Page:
Give your dog a winter workout
This is the time of year when our pets are lucky to be Austin animals.
In many parts of the country, winter weather means being cooped up indoors, watching out for salt, which can irritate paws, or enduring subfreezing temperatures for long stretches — all hazards familiar to Austin dog trainer Steve DeBono, who moved here from his native New York to escape the cold and indulge in wide open spaces.
In Austin, this is actually the time of year to embrace the outdoors, before the summer sizzle returns.
"We forget how hot it is in summer, and how tired your dog can get," said DeBono, who encourages dog owners to use open fields for play and training without the sun beating down. Dogs generally have a lot more energy in the cool season.
"You can walk for two hours, and they're not tired," said DeBono, who had a dog walking business in Brooklyn for five years and has been training dogs for nine years.
He has ideas for adding a little oomph to your winter walks. He suggests creating obstacles — sit on a manhole, walk nicely around a tree, jump and sit on a bench — to engage your dog's brain and keep her focused on you.
"When your dog looks at you, acknowledge it," said DeBono, who bases his training philosophy on a method created by Suzanne Clothier called Relationship Centered Training (more at stevedebono.com). "Give her a smile and a ‘good dog.' "
He teaches clients to reward "tracking" behavior in their dogs, something he values even more than a strong "come when called." That means the dog is paying attention to where you are and follows along if you start to move in another direction. Fenced spaces are not the place to train this (use a 30 foot or longer line to work on these skills). DeBono likes unfenced parks and trails where the people and dogs are moving.
Don't forget rewards, which can be treats, a game of fetch, or a sprint if your dog loves to run, he said.
Use this time to enjoy your dog in the outdoors, before the triple digits are back (or in the case of my nonheat-loving dog, the upper 70s). Don't be what DeBono calls one of the saddest things he sees: the person absorbed in a cellphone while walking a dog that's looking hopefully at his person. "The dog is trying to communicate, and too many people are ignoring it," he said. "Be interesting."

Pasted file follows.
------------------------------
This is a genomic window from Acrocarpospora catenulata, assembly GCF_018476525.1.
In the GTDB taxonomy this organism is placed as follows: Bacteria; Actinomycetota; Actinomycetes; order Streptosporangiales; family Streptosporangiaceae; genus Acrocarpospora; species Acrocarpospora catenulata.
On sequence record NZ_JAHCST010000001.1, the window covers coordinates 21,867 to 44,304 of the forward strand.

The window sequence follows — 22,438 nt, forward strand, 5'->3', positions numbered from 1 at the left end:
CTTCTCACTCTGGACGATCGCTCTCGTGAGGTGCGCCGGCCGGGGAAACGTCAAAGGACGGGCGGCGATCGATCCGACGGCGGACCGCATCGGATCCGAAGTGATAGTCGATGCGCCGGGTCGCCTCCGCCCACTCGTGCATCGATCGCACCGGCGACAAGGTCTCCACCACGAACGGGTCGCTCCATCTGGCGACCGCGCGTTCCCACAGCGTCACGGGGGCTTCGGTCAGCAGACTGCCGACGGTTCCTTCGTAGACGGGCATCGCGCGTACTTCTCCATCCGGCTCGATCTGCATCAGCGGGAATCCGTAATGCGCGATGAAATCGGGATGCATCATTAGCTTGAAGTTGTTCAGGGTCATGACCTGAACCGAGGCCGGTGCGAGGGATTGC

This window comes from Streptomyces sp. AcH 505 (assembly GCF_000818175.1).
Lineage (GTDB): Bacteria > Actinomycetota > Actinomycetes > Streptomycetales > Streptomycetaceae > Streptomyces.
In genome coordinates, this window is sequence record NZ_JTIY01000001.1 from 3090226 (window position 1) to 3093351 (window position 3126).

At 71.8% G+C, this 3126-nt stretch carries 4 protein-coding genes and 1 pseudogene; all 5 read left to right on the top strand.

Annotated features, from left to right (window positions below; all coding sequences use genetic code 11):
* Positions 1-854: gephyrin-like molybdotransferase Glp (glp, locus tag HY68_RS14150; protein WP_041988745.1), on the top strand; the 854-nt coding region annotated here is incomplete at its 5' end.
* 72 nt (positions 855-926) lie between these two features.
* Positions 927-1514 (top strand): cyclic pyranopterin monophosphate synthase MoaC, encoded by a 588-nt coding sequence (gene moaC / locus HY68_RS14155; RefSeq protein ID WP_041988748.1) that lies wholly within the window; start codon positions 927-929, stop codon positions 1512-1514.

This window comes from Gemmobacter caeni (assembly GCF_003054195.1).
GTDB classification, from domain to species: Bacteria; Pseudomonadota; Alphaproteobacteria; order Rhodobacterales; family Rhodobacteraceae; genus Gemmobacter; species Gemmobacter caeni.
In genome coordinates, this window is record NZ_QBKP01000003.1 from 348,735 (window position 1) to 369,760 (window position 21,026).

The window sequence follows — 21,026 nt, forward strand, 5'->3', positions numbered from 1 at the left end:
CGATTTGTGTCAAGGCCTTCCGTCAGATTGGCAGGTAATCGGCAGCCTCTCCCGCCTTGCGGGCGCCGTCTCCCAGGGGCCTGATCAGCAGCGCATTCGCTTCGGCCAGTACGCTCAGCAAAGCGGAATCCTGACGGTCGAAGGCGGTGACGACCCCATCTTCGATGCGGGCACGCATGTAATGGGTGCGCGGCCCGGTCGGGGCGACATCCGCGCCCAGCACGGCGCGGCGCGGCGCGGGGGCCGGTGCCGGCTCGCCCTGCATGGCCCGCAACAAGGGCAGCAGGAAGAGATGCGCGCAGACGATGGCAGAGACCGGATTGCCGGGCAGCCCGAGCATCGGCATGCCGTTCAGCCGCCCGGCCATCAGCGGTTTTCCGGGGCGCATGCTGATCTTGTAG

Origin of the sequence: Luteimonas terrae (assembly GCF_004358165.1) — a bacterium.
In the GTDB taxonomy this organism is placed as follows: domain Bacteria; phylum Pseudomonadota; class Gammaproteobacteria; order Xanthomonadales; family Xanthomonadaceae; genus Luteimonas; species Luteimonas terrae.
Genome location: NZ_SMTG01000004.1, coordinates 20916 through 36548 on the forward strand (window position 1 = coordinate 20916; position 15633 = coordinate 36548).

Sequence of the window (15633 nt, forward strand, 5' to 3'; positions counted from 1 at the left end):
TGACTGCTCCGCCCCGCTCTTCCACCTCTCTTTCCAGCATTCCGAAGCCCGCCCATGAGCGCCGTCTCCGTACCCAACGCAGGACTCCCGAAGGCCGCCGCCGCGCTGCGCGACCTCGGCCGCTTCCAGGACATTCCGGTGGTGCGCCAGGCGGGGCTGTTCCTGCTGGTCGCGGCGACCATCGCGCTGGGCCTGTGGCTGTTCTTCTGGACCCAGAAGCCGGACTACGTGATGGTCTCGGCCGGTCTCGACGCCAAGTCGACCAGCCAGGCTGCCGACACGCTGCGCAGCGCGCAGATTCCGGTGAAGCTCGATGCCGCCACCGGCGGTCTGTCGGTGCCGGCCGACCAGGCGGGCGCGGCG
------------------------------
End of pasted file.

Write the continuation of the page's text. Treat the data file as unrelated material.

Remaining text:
Austin dog trainer Steve DeBono, a few of my dog-loving friends and I share some of our favorite places to go for longer walks or hikes in our mild winter weather. Be careful about overdoing it with your four-legged friends; they can be susceptible to "weekend warrior" injuries after long periods of relative inactivity. Consult with your veterinarian if needed.
You might know
Walnut Creek Metropolitan Park, 12138 N. Lamar Blvd., and Turkey Creek in Emma Long Metropolitan Park, 1600 City Park Road, two popular off-leash trails. Most of Emma Long is on-leash, but Turkey Creek is about 2½ miles of off-leash trail that crosses water several times. Swimming can be another great way to wear out your dog in the winter.
Arbor Trails, at William Cannon Drive and MoPac Boulevard (Loop 1): Love this never-too-crowded trail around an ever-growing shopping center. Ginger dog loves jumping on several benches and fancy concrete markers.
Barton Creek Greenbelt: This is technically on-leash, but not everyone abides. My PSA: I don't take my fearful dog to off-leash parks and complain that dogs run up to her. Please respect the leash laws; there are many of use who go where leashes are law for good reason.
Enchanted Rock, 16710 RM 965, Fredericksburg: Often too hot in the summer for a dog, DeBono said, and a great place to explore. Dogs must be on leash and are not allowed in park buildings.
You might not know
Southeast Metropolitan Park, 4511 Texas 71 E, Del Valle (just past the airport): I kind of hate to talk up this one - I've never seen a crowd there. It has paved area and a great trail with a bridge, up and down sections and even some stairs. As my friend and dog trainer Jess Forte said, "It's a killer every time I do it!" On leash.
Mary Moore Searight Metropolitan Park, 907 Slaughter Lane: It's on-leash, but volunteers are building an off-leash trail at one end.
Hill Country Galleria, 12700 Hill Country Blvd.: A 2-plus mile trail rings the Bee Cave shopping center. You have to look a little for where the trail picks up in a few spots; it's not always a straight jog across where it's interrupted by entrances to the mall.
Dick Nichols Park, 8011 Beckett Road: Another wonderful paved trail, with more primitive paths through the woods in the middle (well, primitive for suburbs - it's not a hard walk). On leash.
Does your dog need a coat?
Smaller dogs and those with thin coats might need a little extra insulation on colder days. DeBono says if your dog is shivering, try a coat (or go inside).